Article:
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Chloro(1,3-dimesitylimidazol-2-ylidene)copper(I)

CAS #:

Linear Formula:

C21H24ClCuN2

MDL Number:

MFCD15144833

EC No.:

N/A

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PRODUCT Product Code ORDER SAFETY DATA TECHNICAL DATA
Chloro(1,3-dimesitylimidazol-2-ylidene)copper(I)
CU-OMX-01-C
Pricing > SDS > Data Sheet >

Chloro(1,3-dimesitylimidazol-2-ylidene)copper(I) Properties (Theoretical)

Compound Formula C21H24ClCuN2
Molecular Weight 403.4
Appearance White to pale pink powder or crystals
Melting Point 277 °C
Boiling Point N/A
Density N/A
Solubility in H2O N/A
Exact Mass 402.092399 g/mol
Monoisotopic Mass 402.092399 g/mol

Chloro(1,3-dimesitylimidazol-2-ylidene)copper(I) Health & Safety Information

Signal Word N/A
Hazard Statements N/A
Hazard Codes N/A
Transport Information N/A
MSDS / SDS

About Chloro(1,3-dimesitylimidazol-2-ylidene)copper(I)

Chloro[1,3-Bis(2,4,6-trimethylphenyl)imidazol-2-ylidene]copper(I) is one of numerous organometallic compounds manufactured by American Elements under the trade name AE Organometallics™. Organometallics are useful reagents, catalysts, and precursor materials with applications in thin film deposition, industrial chemistry, pharmaceuticals, LED manufacturing, and others. American Elements supplies organometallic compounds in most volumes including bulk quantities and also can produce materials to customer specifications. Most materials can be produced in high and ultra high purity forms (99%, 99.9%, 99.99%, 99.999%, and higher) and to many standard grades when applicable including Mil Spec (military grade), ACS, Reagent and Technical Grades, Pharmaceutical Grades, Optical, Semiconductor, and Electronics Grades. Please request a quote above for more information on pricing and lead time.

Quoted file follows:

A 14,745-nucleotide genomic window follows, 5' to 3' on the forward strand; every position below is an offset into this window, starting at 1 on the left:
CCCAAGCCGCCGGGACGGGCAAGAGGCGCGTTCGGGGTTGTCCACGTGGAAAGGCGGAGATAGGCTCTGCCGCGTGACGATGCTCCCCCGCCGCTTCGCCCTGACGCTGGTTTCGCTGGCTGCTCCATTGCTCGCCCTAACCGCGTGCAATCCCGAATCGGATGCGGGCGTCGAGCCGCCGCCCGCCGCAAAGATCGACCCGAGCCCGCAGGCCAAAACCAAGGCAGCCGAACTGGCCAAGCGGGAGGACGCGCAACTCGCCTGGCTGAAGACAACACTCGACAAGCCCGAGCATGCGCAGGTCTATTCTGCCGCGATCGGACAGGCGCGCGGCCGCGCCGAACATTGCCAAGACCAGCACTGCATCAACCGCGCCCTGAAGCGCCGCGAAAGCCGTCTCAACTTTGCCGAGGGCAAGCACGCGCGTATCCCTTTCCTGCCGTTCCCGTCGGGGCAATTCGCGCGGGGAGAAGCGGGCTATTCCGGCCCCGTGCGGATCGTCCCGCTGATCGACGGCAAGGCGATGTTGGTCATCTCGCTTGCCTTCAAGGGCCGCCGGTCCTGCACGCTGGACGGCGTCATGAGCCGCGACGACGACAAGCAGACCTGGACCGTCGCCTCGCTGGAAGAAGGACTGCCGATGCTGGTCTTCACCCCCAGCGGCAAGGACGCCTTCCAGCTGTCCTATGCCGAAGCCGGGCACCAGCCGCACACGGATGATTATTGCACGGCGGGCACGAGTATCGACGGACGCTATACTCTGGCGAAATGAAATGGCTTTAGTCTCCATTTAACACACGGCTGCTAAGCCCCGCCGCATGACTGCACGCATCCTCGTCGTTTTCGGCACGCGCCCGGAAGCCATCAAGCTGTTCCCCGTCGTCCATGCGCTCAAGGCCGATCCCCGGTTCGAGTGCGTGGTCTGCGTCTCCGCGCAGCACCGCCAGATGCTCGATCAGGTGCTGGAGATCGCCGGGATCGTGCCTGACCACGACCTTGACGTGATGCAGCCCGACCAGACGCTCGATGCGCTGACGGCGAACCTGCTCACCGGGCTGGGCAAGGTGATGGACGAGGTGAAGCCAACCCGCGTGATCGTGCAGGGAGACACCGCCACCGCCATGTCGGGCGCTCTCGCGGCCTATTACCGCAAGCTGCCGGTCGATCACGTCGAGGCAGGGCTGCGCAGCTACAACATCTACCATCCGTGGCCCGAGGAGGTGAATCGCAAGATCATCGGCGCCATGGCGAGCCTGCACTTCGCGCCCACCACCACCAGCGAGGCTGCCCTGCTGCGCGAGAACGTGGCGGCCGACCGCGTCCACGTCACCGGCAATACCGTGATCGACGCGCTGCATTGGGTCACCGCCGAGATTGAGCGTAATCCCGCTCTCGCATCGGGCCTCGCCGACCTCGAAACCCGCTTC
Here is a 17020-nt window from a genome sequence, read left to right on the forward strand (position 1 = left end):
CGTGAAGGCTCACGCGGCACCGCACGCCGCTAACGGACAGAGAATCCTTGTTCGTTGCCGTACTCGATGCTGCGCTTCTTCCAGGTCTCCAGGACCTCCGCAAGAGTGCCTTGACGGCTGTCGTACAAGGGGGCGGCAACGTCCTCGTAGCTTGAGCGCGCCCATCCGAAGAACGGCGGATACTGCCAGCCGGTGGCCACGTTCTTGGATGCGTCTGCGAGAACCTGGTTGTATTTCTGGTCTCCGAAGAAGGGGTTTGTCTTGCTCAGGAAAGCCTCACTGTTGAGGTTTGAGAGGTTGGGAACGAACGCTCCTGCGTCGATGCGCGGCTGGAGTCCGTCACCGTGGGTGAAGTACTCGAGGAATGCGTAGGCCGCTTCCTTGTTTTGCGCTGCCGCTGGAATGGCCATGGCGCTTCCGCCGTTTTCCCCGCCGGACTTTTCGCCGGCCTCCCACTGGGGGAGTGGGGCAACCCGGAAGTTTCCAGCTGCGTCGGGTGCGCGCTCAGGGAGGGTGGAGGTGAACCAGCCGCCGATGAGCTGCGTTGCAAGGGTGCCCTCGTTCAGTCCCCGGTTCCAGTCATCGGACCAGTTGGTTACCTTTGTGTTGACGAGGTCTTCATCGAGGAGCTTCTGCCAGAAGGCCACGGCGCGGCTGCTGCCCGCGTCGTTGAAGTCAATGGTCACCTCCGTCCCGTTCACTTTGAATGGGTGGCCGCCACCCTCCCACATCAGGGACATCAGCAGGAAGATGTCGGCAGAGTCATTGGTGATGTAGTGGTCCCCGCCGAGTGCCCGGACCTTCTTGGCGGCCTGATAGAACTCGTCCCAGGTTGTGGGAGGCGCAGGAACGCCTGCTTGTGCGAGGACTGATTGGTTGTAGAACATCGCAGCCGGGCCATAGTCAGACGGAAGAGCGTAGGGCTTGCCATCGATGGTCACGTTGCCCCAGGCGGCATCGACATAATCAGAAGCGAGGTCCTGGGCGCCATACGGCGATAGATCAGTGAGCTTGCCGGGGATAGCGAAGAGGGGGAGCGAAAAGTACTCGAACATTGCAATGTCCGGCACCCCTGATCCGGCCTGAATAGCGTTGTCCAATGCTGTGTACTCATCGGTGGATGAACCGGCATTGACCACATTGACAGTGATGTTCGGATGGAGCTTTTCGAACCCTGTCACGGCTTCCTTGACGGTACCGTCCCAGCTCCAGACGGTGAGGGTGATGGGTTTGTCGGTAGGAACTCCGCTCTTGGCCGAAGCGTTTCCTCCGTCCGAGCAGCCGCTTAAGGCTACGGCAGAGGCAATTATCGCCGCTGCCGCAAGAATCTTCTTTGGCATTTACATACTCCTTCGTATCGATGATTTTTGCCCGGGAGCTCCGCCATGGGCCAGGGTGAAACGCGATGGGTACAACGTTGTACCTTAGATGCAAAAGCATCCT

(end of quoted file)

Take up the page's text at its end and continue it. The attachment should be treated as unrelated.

Chloro(1,3-dimesitylimidazol-2-ylidene)copper(I) Synonyms

Chloro[1,3-Bis(2,4,6-trimethylphenyl)imidazol-2-ylidene]copper(I), [1,3-Bis(2,4,6-trimethylphenyl)imidazol-2-ylidene]copper(I) chloride, [1,3-Bis(2,4,6-trimethylphenyl)imidazol-2-ylidene]chlorocopper(I), Chloro(1,3-Dimesityl-1H-Imidazol-2(3H)-Ylidene)Cuprate(I)

Chemical Identifiers

Linear Formula C21H24ClCuN2
MDL Number MFCD15144833
EC No. N/A
Pubchem CID 117058582
IUPAC Name 1,3-bis(2,4,6-trimethylphenyl)-2H-imidazol-1-ium-2-ide; copper(1+);chloride
SMILES CC1=CC(=C(C(=C1)C)N2C=C[N+](=[C-]2)C3=C(C=C(C=C3C)C)C)C.[Cl-].[Cu+]
InchI Identifier InChI=1S/C21H24N2.ClH.Cu/c1-14-9-16(3)20(17(4)10-14)22-7-8-23(13-22)21-18(5)11-15(2)12-19(21)6;;/h7-12H,1-6H3;1H;/q;;+1/p-1
InchI Key JMQRNHTTZWNLMH-UHFFFAOYSA-M

Packaging Specifications

Typical bulk packaging includes palletized plastic 5 gallon/25 kg. pails, fiber and steel drums to 1 ton super sacks in full container (FCL) or truck load (T/L) quantities. Research and sample quantities and hygroscopic, oxidizing or other air sensitive materials may be packaged under argon or vacuum. Shipping documentation includes a Certificate of Analysis and Safety Data Sheet (SDS). Solutions are packaged in polypropylene, plastic or glass jars up to palletized 440 gallon liquid totes, and 36,000 lb. tanker trucks.

Related Elements

See more Copper products. Copper Bohr Model Copper (atomic symbol: Cu, atomic number: 29) is a Block D, Group 11, Period 4 element with an atomic weight of 63.546. The number of electrons in each of copper's shells is 2, 8, 18, 1 and its electron configuration is [Ar] 3d10 4s1. The copper atom has a radius of 128 pm and a Van der Waals radius of 186 pm. Copper was first discovered by Early Man prior to 9000 BC. In its elemental form, copper has a red-orange metallic luster appearance. Of all pure metals, only silver Elemental Copperhas a higher electrical conductivity.The origin of the word copper comes from the Latin word 'cuprium' which translates as "metal of Cyprus." Cyprus, a Mediterranean island, was known as an ancient source of mined copper.

See more Nitrogen products. Nitrogen is a Block P, Group 15, Period 2 element. Its electron configuration is [He]2s22p3. Nitrogen is an odorless, tasteless, colorless and mostly inert gas. It is the seventh most abundant element in the universe and it constitutes 78.09% (by volume) of Earth's atmosphere. Nitrogen was discovered by Daniel Rutherford in 1772.

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